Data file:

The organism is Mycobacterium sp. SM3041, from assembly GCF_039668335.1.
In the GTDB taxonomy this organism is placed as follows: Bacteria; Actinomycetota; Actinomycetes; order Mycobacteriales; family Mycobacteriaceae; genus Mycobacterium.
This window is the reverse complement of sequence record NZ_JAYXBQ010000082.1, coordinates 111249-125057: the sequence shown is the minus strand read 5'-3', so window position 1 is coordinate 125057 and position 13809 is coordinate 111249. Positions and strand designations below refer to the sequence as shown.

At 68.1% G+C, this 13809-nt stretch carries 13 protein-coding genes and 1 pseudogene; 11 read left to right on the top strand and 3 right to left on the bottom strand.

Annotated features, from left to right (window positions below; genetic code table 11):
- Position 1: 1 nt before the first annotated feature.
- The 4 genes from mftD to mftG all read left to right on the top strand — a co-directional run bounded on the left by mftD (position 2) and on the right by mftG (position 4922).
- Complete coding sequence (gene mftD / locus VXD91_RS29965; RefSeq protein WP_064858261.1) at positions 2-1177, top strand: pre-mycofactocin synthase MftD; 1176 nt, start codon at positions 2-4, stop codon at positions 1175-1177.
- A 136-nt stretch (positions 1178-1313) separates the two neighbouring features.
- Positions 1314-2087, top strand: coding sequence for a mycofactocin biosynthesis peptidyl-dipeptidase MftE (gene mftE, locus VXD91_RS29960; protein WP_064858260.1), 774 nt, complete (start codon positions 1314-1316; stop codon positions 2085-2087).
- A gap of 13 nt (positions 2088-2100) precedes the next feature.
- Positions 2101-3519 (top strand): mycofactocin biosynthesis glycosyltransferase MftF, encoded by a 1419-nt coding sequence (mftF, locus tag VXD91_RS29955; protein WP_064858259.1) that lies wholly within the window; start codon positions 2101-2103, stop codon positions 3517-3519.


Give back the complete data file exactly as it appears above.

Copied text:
The organism is Mycobacterium sp. SM3041, from assembly GCF_039668335.1.
In the GTDB taxonomy this organism is placed as follows: Bacteria; Actinomycetota; Actinomycetes; order Mycobacteriales; family Mycobacteriaceae; genus Mycobacterium.
This window is the reverse complement of sequence record NZ_JAYXBQ010000082.1, coordinates 111249-125057: the sequence shown is the minus strand read 5'-3', so window position 1 is coordinate 125057 and position 13809 is coordinate 111249. Positions and strand designations below refer to the sequence as shown.

At 68.1% G+C, this 13809-nt stretch carries 13 protein-coding genes and 1 pseudogene; 11 read left to right on the top strand and 3 right to left on the bottom strand.

Annotated features, from left to right (window positions below; genetic code table 11):
- Position 1: 1 nt before the first annotated feature.
- The 4 genes from mftD to mftG all read left to right on the top strand — a co-directional run bounded on the left by mftD (position 2) and on the right by mftG (position 4922).
- Complete coding sequence (gene mftD / locus VXD91_RS29965; RefSeq protein WP_064858261.1) at positions 2-1177, top strand: pre-mycofactocin synthase MftD; 1176 nt, start codon at positions 2-4, stop codon at positions 1175-1177.
- A 136-nt stretch (positions 1178-1313) separates the two neighbouring features.
- Positions 1314-2087, top strand: coding sequence for a mycofactocin biosynthesis peptidyl-dipeptidase MftE (gene mftE, locus VXD91_RS29960; protein WP_064858260.1), 774 nt, complete (start codon positions 1314-1316; stop codon positions 2085-2087).
- A gap of 13 nt (positions 2088-2100) precedes the next feature.
- Positions 2101-3519 (top strand): mycofactocin biosynthesis glycosyltransferase MftF, encoded by a 1419-nt coding sequence (mftF, locus tag VXD91_RS29955; protein WP_064858259.1) that lies wholly within the window; start codon positions 2101-2103, stop codon positions 3517-3519.